Yesterday ended up being a long day. I went to bed tired and slept in late. This morning, as I thought of that last shift, I did not think of the 6 other patients I saw. I thought of her. A young woman in recovery. I didn’t pity her. I didn’t look down on her. I didn’t judge her decisions. I wasn’t disgusted by her. I believed in her… do you think that was enough?



The Friday Reminder and Prompt for #SoCS Mar. 11/17


Supermarket nurse

Today, I stopped by a supermarket on the way to see my last patient. It’s her birthday and I wanted to buy her an orchid, because she’s special to me. I’m standing in line at the checkout behind a woman of about 70ish. She compliments the flowers and asks who they are for. I tell her it’s for one of my patients and she says, “Oh, you’re a nurse?” Before I can even answer, she props her elbow on the counter and begins to tell me about the “recent biopsy on my uterus for polyps and I’m going for an ultrasound today and I’m a little concerned because they haven’t gotten the results from the biopsy yet and I’ve been staining every day since the procedure and they keep telling me it’s normal but I’m not sure it’s normal and why do they want the ultrasound if they haven’t gotten the biopsy results yet”…literally going on and on and on, just like that. I couldn’t help but smile, because we’re in the middle of a crowded checkout line and I’m thinking “what other profession gets this kind of response in a supermarket?” as she’s blurting all these personal details out to a complete stranger…and I’m TOTALLY fine with it and SHE’S totally fine with it. People are kind of looking at us with a “T.M.I.” look on their faces. A cashier opens up the next register and motions for me to come over, kind of smirking like she’s thinking, “I’ll save you from this conversation”, but I can’t just leave this anxious woman with that ball of worry consuming her, so I stay and reassure her that light bleeding after a biopsy is common and getting both procedures sounds like protocol. You could see the worry just float away from her face with that one sentence. Why she felt better with it coming from me and not her doctor, I have no idea…but we both just rolled with it. I wonder if I said it in a way that validated her emotions? I think hearing it over the phone and seeing it come from a real person can make a difference. I felt sincere when I spoke to her. I wanted to ease her pain. People were still looking at us…some smiling, others furrowing their brows. What…you’ve never heard the uterus being described as “very vascular” at the market before?  We kept chatting about it for a bit, like old friends. It was a pretty awesome and rewarding experience, considering I wasn’t even at work. I finally go over to the next line and she’s still talking to me, kind of yelling over the magazine racks to ask me questions about where I work, seeming pretty happy now. I don’t know why I find this story so enjoyable, but I’ve been SO happy ever since it happened and it’s still making me smile. I guess I just love random interactions with people that end up being positive experiences. It makes me feel satisfied and connected to the world. I wouldn’t change being a nurse for anything…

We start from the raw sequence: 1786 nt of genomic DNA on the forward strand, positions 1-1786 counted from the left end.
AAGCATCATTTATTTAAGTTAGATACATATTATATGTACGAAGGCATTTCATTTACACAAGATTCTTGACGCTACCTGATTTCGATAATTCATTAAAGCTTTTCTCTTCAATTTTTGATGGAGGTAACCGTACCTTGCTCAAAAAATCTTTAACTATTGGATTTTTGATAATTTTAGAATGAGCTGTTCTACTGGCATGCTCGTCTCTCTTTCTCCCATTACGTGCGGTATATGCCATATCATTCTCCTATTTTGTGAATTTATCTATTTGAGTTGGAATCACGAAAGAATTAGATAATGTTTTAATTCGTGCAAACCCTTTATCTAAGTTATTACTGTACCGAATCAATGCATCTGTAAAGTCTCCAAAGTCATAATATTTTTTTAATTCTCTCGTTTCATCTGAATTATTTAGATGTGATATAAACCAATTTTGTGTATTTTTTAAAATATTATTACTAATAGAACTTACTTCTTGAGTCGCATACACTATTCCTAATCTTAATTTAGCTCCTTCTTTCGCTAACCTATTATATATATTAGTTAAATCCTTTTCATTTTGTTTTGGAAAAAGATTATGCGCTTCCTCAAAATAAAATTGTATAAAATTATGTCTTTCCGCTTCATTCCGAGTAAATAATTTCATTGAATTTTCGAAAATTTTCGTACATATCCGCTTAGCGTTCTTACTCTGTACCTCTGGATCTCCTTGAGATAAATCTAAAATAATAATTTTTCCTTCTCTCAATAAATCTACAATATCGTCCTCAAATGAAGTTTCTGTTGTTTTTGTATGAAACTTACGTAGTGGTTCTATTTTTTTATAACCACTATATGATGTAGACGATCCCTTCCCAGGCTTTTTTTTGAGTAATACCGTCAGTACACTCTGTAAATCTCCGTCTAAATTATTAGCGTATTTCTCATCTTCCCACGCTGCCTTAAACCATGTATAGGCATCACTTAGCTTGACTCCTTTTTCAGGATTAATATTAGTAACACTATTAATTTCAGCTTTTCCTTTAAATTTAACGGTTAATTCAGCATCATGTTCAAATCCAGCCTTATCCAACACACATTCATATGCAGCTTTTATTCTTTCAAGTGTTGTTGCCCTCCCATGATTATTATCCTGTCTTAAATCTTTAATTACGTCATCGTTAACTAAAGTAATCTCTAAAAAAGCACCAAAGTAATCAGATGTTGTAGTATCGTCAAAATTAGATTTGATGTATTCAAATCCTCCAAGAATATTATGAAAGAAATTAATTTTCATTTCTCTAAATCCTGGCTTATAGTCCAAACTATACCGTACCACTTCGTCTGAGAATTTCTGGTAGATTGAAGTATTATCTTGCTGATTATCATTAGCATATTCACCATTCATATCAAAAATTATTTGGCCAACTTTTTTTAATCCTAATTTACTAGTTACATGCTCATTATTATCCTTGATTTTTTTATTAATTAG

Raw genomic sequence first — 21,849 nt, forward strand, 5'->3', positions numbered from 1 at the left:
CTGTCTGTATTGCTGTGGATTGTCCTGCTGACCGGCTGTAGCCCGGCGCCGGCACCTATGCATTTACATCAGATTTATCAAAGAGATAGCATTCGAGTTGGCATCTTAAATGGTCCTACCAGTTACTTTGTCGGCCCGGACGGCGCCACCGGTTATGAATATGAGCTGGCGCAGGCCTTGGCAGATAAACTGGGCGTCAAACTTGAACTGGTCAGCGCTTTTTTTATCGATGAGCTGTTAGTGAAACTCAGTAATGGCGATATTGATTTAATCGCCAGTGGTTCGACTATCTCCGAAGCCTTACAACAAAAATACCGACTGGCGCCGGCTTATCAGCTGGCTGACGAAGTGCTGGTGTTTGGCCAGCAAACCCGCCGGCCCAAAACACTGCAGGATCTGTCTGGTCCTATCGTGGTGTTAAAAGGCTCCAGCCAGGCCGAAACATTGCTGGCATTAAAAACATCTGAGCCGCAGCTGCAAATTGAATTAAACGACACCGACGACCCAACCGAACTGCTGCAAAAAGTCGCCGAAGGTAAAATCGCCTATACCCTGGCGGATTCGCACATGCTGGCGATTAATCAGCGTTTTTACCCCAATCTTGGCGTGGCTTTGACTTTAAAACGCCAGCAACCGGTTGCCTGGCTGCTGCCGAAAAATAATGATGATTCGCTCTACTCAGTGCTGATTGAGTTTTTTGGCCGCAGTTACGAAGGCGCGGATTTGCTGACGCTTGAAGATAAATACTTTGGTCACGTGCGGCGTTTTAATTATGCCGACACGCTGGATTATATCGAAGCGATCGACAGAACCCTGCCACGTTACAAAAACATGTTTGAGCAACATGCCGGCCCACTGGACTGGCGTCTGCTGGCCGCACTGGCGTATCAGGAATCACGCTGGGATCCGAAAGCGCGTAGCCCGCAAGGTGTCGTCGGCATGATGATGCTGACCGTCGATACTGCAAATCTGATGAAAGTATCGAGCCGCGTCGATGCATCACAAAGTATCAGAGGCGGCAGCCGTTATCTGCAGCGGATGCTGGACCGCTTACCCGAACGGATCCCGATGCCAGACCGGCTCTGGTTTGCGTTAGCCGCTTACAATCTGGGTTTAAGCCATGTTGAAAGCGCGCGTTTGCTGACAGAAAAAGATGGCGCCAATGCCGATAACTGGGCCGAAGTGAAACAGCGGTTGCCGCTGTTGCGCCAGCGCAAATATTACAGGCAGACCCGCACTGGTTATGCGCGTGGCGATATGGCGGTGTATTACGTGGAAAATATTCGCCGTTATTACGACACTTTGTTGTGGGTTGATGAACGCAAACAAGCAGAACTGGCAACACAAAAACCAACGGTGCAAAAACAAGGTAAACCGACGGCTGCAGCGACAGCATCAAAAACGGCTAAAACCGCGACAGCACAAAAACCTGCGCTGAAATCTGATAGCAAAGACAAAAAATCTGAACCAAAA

It never goes away

I’m a nurse. A visiting nurse, to be exact. I travel around town, spending 30-60 minutes with ill people. They are mostly senior citizens, doing what they can to keep the clock ticking. I find the job to be quite rewarding.  My purpose is to help these fellow beings stay home…to keep them relatively healthy and out of the hospital. I’m a helper by nature. It doesn’t even seem like work, most of the time. It feels like helping out my neighbors…which is literally what I did one day last week.

I was assigned a new patient who lived around the corner from me. She’s about 80 years old and suffering from some fairly decent health issues. Two of her children live with her, in her 2 bedroom condo. They take turns throughout the day taking care of her…giving her medication, doing housework, managing her care. This was my first time meeting her, so I reviewed her chart as we began the visit. Her illness has a huge impact on her life, and it’s not something that can be fixed.  I wouldn’t be surprised if she ended up on hospice by the end of the year. I noticed “depression” as one of her current diagnoses. I kept that in mind as I performed my assessment…listening to her lung sounds, her heart beat…assessing her medications. I talked to her, asking questions about how she was feeling, then about her family. I could tell she was worried, just by the tone of her voice. She told me about her children bickering about how to take care of her and how to juggle their jobs and lives while doing so, about how defeated she felt about her diagnosis, about how she doesn’t have the energy to do the things around the house she feels she should be doing. As soon as she opened up, she shut it down. She seemed as though she didn’t want to appear as if she was complaining. Old people don’t want to be a burden. Unfortunately, this situation is all too common with our senior population. It’s just not easy getting old.